The tea pot is an essential tool for a tea cook and a must have for any tea enthusiast.
It is the ultimate tool for preparing your favourite tea and can be used for a range of different recipes.
This article will show you how to prepare the perfect tea pot and roast it.
First you will need to decide what tea you want to roast and then you will decide what type of tea you would like to roast.
Tea pot Basics To begin with, you will want to know what type tea you need to roast to achieve the best results.
There are two types of tea: hot or cold For hot tea, you need a high temperature (at least 150C or higher) and it is best to roast your tea at room temperature.
If you are using a tea kettle or a drip kettle, it is recommended to use a temperature of 120C (180F) to 140C (220F).
For cold tea, the temperature should be between 100C and 110C (55F and 60F).
You will want your tea to be at room temperatures for about two hours, ideally.
A good way to determine the correct temperature for a particular type of hot or cool tea is to take a sample of the tea and put it into a tea cup with a hot or warm temperature.
This will give you an indication of the temperature you are aiming for.
Once you have determined the right temperature, it’s time to roast the tea.
Roasting Your Tea Pot For a hot tea you will first need to find the best way to roast it and it’s best to start with a very small amount of the best tea available.
It’s always better to roast a large quantity of tea at the start than to burn it out.
This way you are able to get a more even taste.
You will want the tea to roast in a fairly flat place and it should be about a metre (2 feet) away from the pot.
The tea pot should be set over a very hot spot, about 150C (160F).
This ensures that the tea doesn’t get too hot and burns out.
To start the roast, you’ll need to gently place a piece of paper in the centre of the pot so that it sits on the base of the cup.
You will then place a paper towel over the paper so that the paper dries up as the tea is roasting.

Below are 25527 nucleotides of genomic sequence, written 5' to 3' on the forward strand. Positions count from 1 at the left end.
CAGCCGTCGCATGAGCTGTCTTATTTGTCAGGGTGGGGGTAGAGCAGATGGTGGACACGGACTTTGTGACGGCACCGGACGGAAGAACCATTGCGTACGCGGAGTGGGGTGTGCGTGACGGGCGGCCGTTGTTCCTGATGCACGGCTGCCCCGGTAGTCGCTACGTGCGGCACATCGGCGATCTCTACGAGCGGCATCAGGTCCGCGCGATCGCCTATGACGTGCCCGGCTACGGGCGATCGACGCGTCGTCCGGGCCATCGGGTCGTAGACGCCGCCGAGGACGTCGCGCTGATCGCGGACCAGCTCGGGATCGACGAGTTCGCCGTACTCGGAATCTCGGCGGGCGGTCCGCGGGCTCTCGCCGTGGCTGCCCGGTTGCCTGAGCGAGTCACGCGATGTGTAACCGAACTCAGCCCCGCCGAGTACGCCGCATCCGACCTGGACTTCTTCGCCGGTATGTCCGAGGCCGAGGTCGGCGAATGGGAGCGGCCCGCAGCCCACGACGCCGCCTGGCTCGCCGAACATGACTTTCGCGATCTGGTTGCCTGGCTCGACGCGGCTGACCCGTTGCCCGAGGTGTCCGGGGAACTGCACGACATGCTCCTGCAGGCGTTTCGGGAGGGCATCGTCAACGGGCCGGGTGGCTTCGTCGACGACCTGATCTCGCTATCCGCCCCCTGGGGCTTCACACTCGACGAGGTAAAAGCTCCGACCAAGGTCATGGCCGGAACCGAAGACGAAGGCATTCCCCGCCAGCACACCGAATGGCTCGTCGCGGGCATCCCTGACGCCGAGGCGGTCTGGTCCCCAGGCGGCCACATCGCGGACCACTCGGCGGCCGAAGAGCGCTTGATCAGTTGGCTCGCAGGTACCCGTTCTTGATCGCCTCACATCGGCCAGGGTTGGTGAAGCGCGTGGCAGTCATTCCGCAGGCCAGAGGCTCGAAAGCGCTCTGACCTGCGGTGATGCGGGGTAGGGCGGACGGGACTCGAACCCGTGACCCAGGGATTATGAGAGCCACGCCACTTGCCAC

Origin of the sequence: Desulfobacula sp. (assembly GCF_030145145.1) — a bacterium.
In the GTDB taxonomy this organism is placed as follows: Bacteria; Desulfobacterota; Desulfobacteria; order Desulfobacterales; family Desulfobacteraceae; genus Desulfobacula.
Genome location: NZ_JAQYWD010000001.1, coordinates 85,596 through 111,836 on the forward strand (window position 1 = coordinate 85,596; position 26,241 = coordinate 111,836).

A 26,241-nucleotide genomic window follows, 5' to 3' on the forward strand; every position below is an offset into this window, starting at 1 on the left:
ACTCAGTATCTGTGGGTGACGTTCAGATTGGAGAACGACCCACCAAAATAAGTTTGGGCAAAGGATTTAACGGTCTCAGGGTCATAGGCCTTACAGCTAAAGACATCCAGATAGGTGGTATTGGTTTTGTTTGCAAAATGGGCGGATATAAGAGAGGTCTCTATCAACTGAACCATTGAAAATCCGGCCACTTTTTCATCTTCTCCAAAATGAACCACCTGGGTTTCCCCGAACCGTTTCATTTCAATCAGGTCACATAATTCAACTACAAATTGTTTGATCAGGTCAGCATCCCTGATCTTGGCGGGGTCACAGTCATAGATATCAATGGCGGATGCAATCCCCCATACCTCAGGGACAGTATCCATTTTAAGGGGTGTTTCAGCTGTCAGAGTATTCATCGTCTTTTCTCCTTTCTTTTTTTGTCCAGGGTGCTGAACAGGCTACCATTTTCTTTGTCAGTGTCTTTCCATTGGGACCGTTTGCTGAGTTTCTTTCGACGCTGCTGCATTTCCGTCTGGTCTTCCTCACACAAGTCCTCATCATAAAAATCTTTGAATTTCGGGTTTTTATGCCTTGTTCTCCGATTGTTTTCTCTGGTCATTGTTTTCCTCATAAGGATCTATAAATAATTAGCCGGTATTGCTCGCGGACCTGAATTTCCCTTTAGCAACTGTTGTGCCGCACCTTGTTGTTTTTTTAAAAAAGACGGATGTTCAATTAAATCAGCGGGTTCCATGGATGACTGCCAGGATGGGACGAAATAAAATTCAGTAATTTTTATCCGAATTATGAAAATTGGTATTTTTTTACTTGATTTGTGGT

When the tea has reached the proper temperature, you should place the paper towel on top of the base and the tea will be roasted.
After roasting, it will be a good idea to remove the paper and any tea leaves that were on the bottom of the lid.
For cool tea, it may be a better idea to allow the tea pot to cool down to room temperature and then place it on a plate.
While this might be the case with a small amount, you want it to be about five to six inches (15 to 18cm) away.
In general, it should take about an hour for the tea in the pot to reach the temperature required for you.
Note: The exact time it takes depends on the size of the teapot you are trying to roast, the amount of tea that you want in the tea, and how much room you have left in the cup, so it is important to measure the temperature before and after you start the process.
Step 1: Raking the tea for the first time If you’re using a hot teaput, you can add the tea as you roast it, as long as the temperature is just below 140C.
But if you’re adding cold tea it will take about 45 minutes to roast for the maximum roast.
It’s recommended to add tea at a rate of three or four cups per day to achieve this maximum roast rate.
Depending on the type of teapute, you may need to add a little more tea in between roasting for the best roast results.
You should always add some fresh leaves if the temperature drops below 140 degrees.
At this point you will notice that the temperature of the water in the teashop has increased by about 5C (10F).
If you’ve added enough fresh leaves to reach your desired temperature, the tea should now be at the right amount for you and the process should be complete.
Tip: If you add too much tea in, it can lead to some undesirable flavour changes in your tea.
This can be remedied by adding some fresh tea leaves to your tea, or adding more tea.
It doesn’t take much tea to change your taste buds.
What to do with the tea after the tea roasts If you haven’t added any fresh leaves, the teas tea pot may have turned brown.
You can use the tea with a spoon or a spatula to break it down.
This helps to